When it comes to the perpetrator of Alzheimer’s disease (AD), the finger of blame has long pointed to hard deposits of protein in the brain known as amyloid plaques. But smouldering signs of inflammation are also clearly evident in the background.
Now a paper in Nature reveals how the two processes connive. During inflammation, specks of a protein called ASC are released. Like the grit inside a pearl, they seed the deposition of amyloid. The authors – Carmen Venegas at the University of Bonn, Germany and colleagues – showed that in mice, removing the specks prevented the formation of amyloid and slowed progression of the disease.
The findings show how inflammation and amyloid may collude in a vicious cycle to cause the disease. Amyloid deposits cause inflammation; inflammation releases ASC; ASC seeds the deposition of more amyloid plaque.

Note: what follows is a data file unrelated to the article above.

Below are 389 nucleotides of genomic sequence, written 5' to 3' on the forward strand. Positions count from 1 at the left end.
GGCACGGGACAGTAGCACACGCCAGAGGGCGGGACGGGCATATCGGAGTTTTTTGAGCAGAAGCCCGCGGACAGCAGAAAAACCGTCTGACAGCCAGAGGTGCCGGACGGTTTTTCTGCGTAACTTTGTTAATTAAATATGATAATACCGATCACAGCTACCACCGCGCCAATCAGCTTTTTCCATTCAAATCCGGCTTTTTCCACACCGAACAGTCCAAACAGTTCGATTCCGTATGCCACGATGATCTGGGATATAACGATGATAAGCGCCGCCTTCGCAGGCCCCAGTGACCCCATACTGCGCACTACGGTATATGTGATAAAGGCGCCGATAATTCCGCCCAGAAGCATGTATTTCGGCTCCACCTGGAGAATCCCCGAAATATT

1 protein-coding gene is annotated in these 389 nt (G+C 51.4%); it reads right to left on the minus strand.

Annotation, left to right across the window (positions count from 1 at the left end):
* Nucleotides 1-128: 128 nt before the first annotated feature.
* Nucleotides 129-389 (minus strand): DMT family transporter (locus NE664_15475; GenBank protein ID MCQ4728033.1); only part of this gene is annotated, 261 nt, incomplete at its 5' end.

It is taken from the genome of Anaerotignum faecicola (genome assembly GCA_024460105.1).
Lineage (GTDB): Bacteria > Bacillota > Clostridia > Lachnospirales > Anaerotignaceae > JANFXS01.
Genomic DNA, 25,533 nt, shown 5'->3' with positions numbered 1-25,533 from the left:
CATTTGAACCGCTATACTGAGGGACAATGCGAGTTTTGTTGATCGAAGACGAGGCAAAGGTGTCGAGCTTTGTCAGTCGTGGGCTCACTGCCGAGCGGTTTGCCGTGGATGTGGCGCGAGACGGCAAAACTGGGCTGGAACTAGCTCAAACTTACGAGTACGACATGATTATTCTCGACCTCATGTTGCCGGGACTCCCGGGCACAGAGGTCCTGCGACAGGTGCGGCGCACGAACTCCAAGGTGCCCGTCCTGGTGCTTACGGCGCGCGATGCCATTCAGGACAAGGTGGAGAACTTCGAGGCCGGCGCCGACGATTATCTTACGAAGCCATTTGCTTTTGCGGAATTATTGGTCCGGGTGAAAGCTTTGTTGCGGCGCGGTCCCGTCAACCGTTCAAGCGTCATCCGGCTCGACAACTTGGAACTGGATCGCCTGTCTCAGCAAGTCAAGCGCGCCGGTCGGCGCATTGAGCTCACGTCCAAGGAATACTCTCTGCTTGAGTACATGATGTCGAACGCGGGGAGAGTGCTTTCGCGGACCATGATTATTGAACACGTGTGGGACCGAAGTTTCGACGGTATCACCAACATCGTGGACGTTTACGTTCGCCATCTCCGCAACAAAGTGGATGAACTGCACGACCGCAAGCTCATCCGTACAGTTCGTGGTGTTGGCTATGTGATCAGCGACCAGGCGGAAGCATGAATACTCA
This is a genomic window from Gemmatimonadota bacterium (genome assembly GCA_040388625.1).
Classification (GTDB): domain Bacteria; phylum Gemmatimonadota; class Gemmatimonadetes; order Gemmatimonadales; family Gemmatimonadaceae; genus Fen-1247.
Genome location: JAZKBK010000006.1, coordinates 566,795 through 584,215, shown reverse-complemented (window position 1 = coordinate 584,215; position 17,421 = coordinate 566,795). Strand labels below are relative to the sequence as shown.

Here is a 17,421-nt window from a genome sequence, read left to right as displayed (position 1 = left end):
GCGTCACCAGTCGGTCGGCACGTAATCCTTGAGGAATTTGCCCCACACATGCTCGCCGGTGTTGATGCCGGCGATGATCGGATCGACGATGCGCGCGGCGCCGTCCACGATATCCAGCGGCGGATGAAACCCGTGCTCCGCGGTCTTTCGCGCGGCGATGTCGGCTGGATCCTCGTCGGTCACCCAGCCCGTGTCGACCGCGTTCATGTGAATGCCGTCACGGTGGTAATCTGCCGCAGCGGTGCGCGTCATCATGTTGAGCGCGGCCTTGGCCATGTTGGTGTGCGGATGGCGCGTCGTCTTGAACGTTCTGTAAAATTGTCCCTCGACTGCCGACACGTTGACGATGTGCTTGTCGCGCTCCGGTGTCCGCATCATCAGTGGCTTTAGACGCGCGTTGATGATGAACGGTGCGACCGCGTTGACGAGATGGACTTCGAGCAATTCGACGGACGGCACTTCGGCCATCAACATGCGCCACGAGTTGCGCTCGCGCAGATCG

What this means, explains senior author Michael Heneka, is that minor insults to the brain – perhaps a virus or mild injury – could snowball into a major inflammatory cascade that kills off neurons.
Heneka points out that population studies already show the use of anti-inflammatory drugs like ibuprofen allay the onset of AD. But he says these drugs are too non-specific. Many drug companies are now focused on finding drugs that inhibit the function of the inflammasome in a particular tissue. “This is all under way,” he says.
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